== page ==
Kouhei Shiino
             Japan External Trade Organization: JETRO

          Shinsaku Sugiyama
             Professor, Ritsumeikan University

 4:20 pm - Panel Discussion (Session 2) :APEC, East Asia Consortium and Global Imbalance

          Moderator: Keiji Nakatsuji
             USJI Operating Adviser, Professor, Ritsumeikan University

           Randall Henning

           Peterson Institute for International Economics: IIE,
               Professor, American University, United States

           Nobuhiro Hiwatari
            Professor, The University of Tokyo

           Masayuki Tadokoro
               Professor, Keio University

           Shujiro Urata
                Professor, Waseda University

           Xiaopeng Yin
                Associate Professor, University of International
                Business & Economics, China

   5:45 pm - Commemorative Speech
         Han Sung-Joo
             Ex-Foreign Minister, Republic of Korea,
             Professor Emeritus, Korea University

 6:10 pm - Closing Remarks

             Cassim Monte

             USJI Vice Chair, Vice Chancellor, Ritsumeikan University

Wednesday, October 27, 2010

Smith College in Asia

Smith College in Northampton, Massachusetts is one of the famous Seven Sisters on the forefront of women's education. Smith was the college of Gloria Steinem, Nancy Reagan, Sally Quinn, and countless other trouble-makers and doers.

President Carol T. Christ will travel to Asia in November to celebrate Smith College's longstanding ties to Asia. She will be in Tokyo (9), Seoul (11), Hong Kong (13), Singapore (17), Mumbai (19), and Delhi (23).

On this special six-city tour, President Christ will outline her vision for making Smith the college of choice for exceptional young women from around the world. Learn about Smith's international heritage, the important role Asia will play in Smith's future, and how Smith intends to educate today's students to be the global leaders of tomorrow.

Each event will include a panel discussion with prominent local alumnae who will reflect on how Smith prepared them for life beyond the Grécourt Gates. Topics include:
  • women's role in the new world economy
  • the relevance of a US education in today's global community
  • how a liberal arts education makes better scientists and engineers
  • the role alumnae activists have played in Asia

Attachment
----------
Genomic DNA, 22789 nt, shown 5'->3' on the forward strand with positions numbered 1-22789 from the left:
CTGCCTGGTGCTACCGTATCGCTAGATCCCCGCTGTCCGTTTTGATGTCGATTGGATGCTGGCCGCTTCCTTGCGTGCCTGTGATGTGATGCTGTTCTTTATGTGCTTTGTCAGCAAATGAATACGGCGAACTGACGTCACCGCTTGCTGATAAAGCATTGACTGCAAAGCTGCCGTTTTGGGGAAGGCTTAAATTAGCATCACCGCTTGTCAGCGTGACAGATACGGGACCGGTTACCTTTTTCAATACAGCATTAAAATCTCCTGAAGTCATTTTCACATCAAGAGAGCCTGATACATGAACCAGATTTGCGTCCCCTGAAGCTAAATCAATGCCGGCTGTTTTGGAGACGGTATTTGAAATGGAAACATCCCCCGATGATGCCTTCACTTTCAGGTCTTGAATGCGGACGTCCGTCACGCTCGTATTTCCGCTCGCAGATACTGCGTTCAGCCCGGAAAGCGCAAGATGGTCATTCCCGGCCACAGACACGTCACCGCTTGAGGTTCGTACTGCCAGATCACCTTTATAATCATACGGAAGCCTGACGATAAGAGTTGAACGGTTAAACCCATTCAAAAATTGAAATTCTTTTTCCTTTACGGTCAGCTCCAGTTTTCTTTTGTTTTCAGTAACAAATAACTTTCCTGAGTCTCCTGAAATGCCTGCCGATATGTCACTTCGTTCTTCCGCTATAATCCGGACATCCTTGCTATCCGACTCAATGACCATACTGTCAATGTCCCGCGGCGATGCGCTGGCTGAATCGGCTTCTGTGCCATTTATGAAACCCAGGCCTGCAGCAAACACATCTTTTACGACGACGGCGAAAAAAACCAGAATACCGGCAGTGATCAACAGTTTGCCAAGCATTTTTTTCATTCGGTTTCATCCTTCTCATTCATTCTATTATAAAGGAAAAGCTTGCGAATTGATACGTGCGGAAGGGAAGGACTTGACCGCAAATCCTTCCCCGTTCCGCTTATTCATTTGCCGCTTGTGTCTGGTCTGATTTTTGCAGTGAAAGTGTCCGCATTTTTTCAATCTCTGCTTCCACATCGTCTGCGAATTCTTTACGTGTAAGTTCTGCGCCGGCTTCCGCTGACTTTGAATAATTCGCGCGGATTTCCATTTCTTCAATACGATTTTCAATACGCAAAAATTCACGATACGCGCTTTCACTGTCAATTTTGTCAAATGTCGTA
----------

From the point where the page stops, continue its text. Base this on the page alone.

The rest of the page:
We encourage all APP members and blog readers to attend one of these talks!

All India

President Barak Obama will travel to India November 5-8, and Washington is awash in programing.

TOWARD REALISTIC U.S.-INDIA RELATIONS.10/26, 2:00-3:30pm, Washington, DC. Sponsor: Carnegie (CEIP). Speaker: George Perkovich, Vice President for studies and director of the Nuclear Policy Program, Carnegie Endowment for International Peace. 

OBAMA IN INDIA—BUILDING A GLOBAL PARTNERSHIP: CHALLENGES, RISKS, OPPORTUNITIES. 10/28, 4:00-5:30pm, Washington, DC. Sponsor: Carnegie Endowment. Speakers: Ashley J. Tellis, Carnegie; Daniel Markey, senior fellow for India, Pakistan and South Asia at Council on Foreign Relations. 

NEXT STRATEGIC FRONTIER: EMERGING RIVALRIES IN INDIAN OCEAN? 10/28, 9:30am-Noon, Breakfast, Washington, DC. Sponsor: AEI. Speakers: Dan Blumenthal, AEI; Sunil Dasgupta, University System of Maryland; Andrew Shearer, Lowy Institute for International Policy; Toshi Yoshihara, US Naval War College; Thomas Mahnken, US Naval War College; Jim Thomas, Center for Strategic and Budgetary Assessments; Andrew Winner, US Naval War College. 

MONSOON: INDIAN OCEAN AND FUTURE OF AMERICAN POWER. 11/9, 6:00-8:30pm, Washington, DC. Sponsor: CNAS. Speakers: Robert Kaplan, author, Monsoon: The Indian Ocean and the Future of American Power; Tom Gjelten, NPR’s award-winning correspondent.

DOES THE ELEPHANT DANCE? CONTEMPORARY INDIAN FOREIGN POLICY. 11/1, 5:30-7:00pm Sponsor: South Asia Studies Program, SAIS. Speaker: Ambassador David M. Malone, President of Canada’s International Development Research Centre and Former Canadian High Commissioner to India

Japan's Evolving Security

Two new books by APP members on Japanese security policy were published this month.

Yuki Tatsumi Senior Associate of the East Asia Program, Stimson Center has co-authored with Andrew Oros of Washington College a primer on Japanese security policy, Global Security Watch Japan: A Reference Handbook. It is an introduction to the history and dialogue of military security in Japan over the past 20 years. 

Ms. Tatsumi will give a presentation of the book on October 28th, 4:00-6:00pm, in Washington, DC at the Reischauer Center for East Asian Studies, SAIS (Rome Building Room 806, 1619 Massachusetts Ave., NW), EVOLVING JAPAN’S SECURITY POLICY INFRASTRUCTURE